• Consider placing the keyboard at a downward tilt with the keys closest to your body slightly higher than the keys farthest away from your body to reduce arm tension. This position assists in keeping the wrist in a more neutral position and reduces arm tension.

    The Mouse

    • Hold the mouse as loosely as possible.
    • Use the lightest touch possible when clicking the mouse.
    • Don't hold the pinky up. Gently cup the mouse with all fingers.
    • Don't rest your wrist or forearm on the desk while moving the mouse.
    • Move from the shoulder while keeping the wrist in the neutral position rather than swiveling the wrist.

    Writing

    • Use a pen with a larger circumference.
    • Hold the pen lightly.
    • •Use a felt tip pen or a roller ball to reduce friction.
    • Use a pen whose barrel has some texture. A slippery barrel requires more force when writing.
    • Maintain your wrist in as neutral a position as possible and let your hand glide over the table with the movement coming from the shoulder.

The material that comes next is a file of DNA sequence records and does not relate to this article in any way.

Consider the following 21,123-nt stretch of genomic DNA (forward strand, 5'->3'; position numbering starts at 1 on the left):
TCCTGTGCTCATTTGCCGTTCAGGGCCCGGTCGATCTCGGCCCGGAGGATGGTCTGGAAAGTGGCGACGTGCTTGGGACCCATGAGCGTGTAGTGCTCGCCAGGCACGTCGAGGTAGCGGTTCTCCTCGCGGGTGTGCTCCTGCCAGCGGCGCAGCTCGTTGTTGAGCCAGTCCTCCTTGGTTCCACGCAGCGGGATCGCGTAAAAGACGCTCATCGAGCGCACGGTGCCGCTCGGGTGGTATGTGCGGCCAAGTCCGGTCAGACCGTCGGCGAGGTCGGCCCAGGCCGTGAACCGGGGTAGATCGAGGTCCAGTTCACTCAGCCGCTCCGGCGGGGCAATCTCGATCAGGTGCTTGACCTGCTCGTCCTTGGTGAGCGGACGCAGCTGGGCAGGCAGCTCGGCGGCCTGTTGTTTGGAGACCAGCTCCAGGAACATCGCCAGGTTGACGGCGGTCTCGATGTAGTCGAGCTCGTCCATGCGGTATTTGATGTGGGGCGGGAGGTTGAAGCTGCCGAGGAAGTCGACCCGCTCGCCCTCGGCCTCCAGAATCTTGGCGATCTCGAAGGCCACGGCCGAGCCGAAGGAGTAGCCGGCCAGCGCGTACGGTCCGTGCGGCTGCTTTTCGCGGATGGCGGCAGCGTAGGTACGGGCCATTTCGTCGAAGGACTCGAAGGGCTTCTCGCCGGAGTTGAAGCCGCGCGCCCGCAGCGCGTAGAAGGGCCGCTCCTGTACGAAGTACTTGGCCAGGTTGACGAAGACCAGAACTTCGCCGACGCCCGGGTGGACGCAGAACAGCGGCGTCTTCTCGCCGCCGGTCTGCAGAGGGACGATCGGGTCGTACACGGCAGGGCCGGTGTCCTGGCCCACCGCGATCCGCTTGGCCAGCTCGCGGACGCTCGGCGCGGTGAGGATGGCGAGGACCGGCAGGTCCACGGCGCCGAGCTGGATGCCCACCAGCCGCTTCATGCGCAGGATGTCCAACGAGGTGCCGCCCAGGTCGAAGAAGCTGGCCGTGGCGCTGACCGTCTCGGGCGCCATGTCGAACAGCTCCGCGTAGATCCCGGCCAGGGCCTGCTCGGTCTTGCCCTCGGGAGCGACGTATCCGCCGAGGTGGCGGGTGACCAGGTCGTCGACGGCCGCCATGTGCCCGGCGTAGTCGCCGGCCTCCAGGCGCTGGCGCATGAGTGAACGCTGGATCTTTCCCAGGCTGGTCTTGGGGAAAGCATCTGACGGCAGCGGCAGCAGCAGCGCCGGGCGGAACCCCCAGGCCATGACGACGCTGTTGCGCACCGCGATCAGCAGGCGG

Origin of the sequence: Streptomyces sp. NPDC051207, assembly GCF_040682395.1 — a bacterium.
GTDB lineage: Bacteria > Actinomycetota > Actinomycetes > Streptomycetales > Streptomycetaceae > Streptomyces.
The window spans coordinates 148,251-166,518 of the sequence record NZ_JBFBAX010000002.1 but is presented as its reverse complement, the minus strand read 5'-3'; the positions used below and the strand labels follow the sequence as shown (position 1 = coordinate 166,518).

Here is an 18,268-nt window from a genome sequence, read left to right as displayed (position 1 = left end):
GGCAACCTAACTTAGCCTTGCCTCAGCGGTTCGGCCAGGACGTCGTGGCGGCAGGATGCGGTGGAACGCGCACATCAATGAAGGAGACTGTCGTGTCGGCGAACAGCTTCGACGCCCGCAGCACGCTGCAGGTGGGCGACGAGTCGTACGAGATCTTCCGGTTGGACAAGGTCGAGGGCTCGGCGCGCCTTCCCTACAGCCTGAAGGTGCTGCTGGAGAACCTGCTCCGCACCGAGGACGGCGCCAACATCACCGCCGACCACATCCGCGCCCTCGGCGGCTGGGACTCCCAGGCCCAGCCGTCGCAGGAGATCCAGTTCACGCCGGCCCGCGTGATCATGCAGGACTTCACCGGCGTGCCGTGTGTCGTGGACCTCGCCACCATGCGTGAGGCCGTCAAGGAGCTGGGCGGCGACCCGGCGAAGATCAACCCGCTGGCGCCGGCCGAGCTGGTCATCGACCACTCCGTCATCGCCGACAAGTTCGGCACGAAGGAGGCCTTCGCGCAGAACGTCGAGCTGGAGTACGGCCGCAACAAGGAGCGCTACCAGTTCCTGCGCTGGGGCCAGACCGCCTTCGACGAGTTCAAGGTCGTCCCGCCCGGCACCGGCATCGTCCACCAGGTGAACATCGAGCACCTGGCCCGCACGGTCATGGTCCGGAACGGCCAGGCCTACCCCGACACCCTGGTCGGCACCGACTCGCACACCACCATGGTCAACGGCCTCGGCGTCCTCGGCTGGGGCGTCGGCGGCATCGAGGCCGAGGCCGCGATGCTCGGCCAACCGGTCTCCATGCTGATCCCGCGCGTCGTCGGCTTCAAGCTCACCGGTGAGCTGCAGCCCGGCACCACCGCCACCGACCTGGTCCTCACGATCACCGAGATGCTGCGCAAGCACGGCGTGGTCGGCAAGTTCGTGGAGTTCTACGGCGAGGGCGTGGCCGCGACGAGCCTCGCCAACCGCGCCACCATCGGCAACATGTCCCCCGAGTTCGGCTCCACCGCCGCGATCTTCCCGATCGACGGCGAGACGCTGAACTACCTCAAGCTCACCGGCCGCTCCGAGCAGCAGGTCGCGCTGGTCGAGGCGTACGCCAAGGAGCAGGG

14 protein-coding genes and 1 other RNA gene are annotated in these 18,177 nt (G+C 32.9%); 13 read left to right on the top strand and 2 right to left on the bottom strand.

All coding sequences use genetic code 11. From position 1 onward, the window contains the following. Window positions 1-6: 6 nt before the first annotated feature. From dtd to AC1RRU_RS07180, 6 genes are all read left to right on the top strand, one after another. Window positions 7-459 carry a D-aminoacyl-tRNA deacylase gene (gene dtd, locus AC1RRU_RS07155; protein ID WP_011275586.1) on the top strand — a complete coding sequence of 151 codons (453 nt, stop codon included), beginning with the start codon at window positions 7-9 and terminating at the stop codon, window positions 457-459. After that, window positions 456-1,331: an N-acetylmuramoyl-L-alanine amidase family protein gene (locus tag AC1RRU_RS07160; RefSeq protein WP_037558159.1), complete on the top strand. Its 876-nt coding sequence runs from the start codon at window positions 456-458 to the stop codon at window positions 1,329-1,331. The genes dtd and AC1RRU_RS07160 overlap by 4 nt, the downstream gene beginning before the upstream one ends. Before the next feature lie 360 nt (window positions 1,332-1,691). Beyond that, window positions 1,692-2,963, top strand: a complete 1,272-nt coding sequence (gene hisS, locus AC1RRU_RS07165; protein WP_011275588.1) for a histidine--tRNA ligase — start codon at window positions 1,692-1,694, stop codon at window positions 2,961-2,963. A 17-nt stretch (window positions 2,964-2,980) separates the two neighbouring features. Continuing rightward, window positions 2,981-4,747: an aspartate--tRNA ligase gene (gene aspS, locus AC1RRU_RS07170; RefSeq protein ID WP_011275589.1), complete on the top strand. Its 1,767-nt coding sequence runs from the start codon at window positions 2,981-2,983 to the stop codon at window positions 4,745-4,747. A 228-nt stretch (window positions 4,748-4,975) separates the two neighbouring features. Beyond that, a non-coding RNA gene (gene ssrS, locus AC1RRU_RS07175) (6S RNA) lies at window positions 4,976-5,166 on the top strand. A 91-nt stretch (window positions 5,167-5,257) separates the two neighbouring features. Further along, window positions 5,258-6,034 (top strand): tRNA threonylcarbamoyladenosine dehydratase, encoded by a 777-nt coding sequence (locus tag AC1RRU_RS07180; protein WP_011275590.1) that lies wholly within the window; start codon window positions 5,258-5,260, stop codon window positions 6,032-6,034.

• Using a 3-ring binder as a writing surface with the wider edge closer to the body and the narrower edge closer to your elbow will put the forearm in a more neutral position and may ease forearm strain.
    • Try special pens or alternative writing styles (for example, the pen held between the index and middle fingers) to relieve thumb stress.
    • Writing continuously is a difficult activity for the hands. Take frequent breaks.
    • Rotate methods so you are not holding one particular position for any length of time.

    Phone Use

    • Do not hold the phone to the ear by cradling it between your ear and a raised shoulder.